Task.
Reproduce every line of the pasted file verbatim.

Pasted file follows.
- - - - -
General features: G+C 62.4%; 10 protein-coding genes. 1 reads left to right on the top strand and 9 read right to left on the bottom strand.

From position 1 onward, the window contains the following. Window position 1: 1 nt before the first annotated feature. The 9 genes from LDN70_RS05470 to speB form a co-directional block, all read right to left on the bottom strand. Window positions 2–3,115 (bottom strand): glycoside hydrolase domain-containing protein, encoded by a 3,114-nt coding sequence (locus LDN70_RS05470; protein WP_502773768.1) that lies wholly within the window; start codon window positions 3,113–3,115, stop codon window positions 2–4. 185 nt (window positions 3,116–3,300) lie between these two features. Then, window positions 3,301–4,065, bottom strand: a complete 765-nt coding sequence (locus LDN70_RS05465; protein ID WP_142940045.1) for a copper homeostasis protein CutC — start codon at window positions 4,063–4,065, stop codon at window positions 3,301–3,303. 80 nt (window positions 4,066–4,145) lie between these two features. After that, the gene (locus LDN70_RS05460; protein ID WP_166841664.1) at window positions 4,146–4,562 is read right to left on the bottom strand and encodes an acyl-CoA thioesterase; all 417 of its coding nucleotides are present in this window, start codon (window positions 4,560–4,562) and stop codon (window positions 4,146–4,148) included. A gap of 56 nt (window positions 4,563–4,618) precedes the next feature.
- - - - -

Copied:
General features: G+C 62.4%; 10 protein-coding genes. 1 reads left to right on the top strand and 9 read right to left on the bottom strand.

From position 1 onward, the window contains the following. Window position 1: 1 nt before the first annotated feature. The 9 genes from LDN70_RS05470 to speB form a co-directional block, all read right to left on the bottom strand. Window positions 2–3,115 (bottom strand): glycoside hydrolase domain-containing protein, encoded by a 3,114-nt coding sequence (locus LDN70_RS05470; protein WP_502773768.1) that lies wholly within the window; start codon window positions 3,113–3,115, stop codon window positions 2–4. 185 nt (window positions 3,116–3,300) lie between these two features. Then, window positions 3,301–4,065, bottom strand: a complete 765-nt coding sequence (locus LDN70_RS05465; protein ID WP_142940045.1) for a copper homeostasis protein CutC — start codon at window positions 4,063–4,065, stop codon at window positions 3,301–3,303. 80 nt (window positions 4,066–4,145) lie between these two features. After that, the gene (locus LDN70_RS05460; protein ID WP_166841664.1) at window positions 4,146–4,562 is read right to left on the bottom strand and encodes an acyl-CoA thioesterase; all 417 of its coding nucleotides are present in this window, start codon (window positions 4,560–4,562) and stop codon (window positions 4,146–4,148) included. A gap of 56 nt (window positions 4,563–4,618) precedes the next feature.